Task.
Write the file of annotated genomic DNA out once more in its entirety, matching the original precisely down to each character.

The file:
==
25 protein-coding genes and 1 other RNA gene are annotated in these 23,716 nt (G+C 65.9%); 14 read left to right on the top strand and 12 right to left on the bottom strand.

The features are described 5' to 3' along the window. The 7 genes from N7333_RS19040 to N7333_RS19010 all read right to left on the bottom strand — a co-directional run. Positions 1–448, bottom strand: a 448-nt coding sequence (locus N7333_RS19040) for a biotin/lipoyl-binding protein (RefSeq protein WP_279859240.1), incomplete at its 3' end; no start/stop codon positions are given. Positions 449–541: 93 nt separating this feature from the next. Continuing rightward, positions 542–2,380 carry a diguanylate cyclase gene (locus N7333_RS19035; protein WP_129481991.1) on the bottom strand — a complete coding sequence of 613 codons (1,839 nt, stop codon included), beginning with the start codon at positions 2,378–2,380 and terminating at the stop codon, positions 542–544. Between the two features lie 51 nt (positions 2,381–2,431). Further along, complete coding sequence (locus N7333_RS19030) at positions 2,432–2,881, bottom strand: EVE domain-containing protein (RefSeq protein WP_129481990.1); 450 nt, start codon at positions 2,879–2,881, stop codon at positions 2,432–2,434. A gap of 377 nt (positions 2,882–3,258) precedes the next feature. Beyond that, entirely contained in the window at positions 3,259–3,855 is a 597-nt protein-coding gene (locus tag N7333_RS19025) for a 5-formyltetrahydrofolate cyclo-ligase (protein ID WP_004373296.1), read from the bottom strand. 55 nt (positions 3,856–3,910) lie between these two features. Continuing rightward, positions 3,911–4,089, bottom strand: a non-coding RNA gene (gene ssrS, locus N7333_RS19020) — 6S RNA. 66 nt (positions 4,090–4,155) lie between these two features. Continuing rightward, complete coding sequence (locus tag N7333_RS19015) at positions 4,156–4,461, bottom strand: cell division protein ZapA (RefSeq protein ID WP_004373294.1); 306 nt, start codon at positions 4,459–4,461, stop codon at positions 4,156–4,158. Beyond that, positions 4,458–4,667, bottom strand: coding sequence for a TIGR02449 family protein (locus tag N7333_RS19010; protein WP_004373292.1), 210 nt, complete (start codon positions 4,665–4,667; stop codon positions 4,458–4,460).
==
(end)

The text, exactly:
25 protein-coding genes and 1 other RNA gene are annotated in these 23,716 nt (G+C 65.9%); 14 read left to right on the top strand and 12 right to left on the bottom strand.

The features are described 5' to 3' along the window. The 7 genes from N7333_RS19040 to N7333_RS19010 all read right to left on the bottom strand — a co-directional run. Positions 1–448, bottom strand: a 448-nt coding sequence (locus N7333_RS19040) for a biotin/lipoyl-binding protein (RefSeq protein WP_279859240.1), incomplete at its 3' end; no start/stop codon positions are given. Positions 449–541: 93 nt separating this feature from the next. Continuing rightward, positions 542–2,380 carry a diguanylate cyclase gene (locus N7333_RS19035; protein WP_129481991.1) on the bottom strand — a complete coding sequence of 613 codons (1,839 nt, stop codon included), beginning with the start codon at positions 2,378–2,380 and terminating at the stop codon, positions 542–544. Between the two features lie 51 nt (positions 2,381–2,431). Further along, complete coding sequence (locus N7333_RS19030) at positions 2,432–2,881, bottom strand: EVE domain-containing protein (RefSeq protein WP_129481990.1); 450 nt, start codon at positions 2,879–2,881, stop codon at positions 2,432–2,434. A gap of 377 nt (positions 2,882–3,258) precedes the next feature. Beyond that, entirely contained in the window at positions 3,259–3,855 is a 597-nt protein-coding gene (locus tag N7333_RS19025) for a 5-formyltetrahydrofolate cyclo-ligase (protein ID WP_004373296.1), read from the bottom strand. 55 nt (positions 3,856–3,910) lie between these two features. Continuing rightward, positions 3,911–4,089, bottom strand: a non-coding RNA gene (gene ssrS, locus N7333_RS19020) — 6S RNA. 66 nt (positions 4,090–4,155) lie between these two features. Continuing rightward, complete coding sequence (locus tag N7333_RS19015) at positions 4,156–4,461, bottom strand: cell division protein ZapA (RefSeq protein ID WP_004373294.1); 306 nt, start codon at positions 4,459–4,461, stop codon at positions 4,156–4,158. Beyond that, positions 4,458–4,667, bottom strand: coding sequence for a TIGR02449 family protein (locus tag N7333_RS19010; protein WP_004373292.1), 210 nt, complete (start codon positions 4,665–4,667; stop codon positions 4,458–4,460).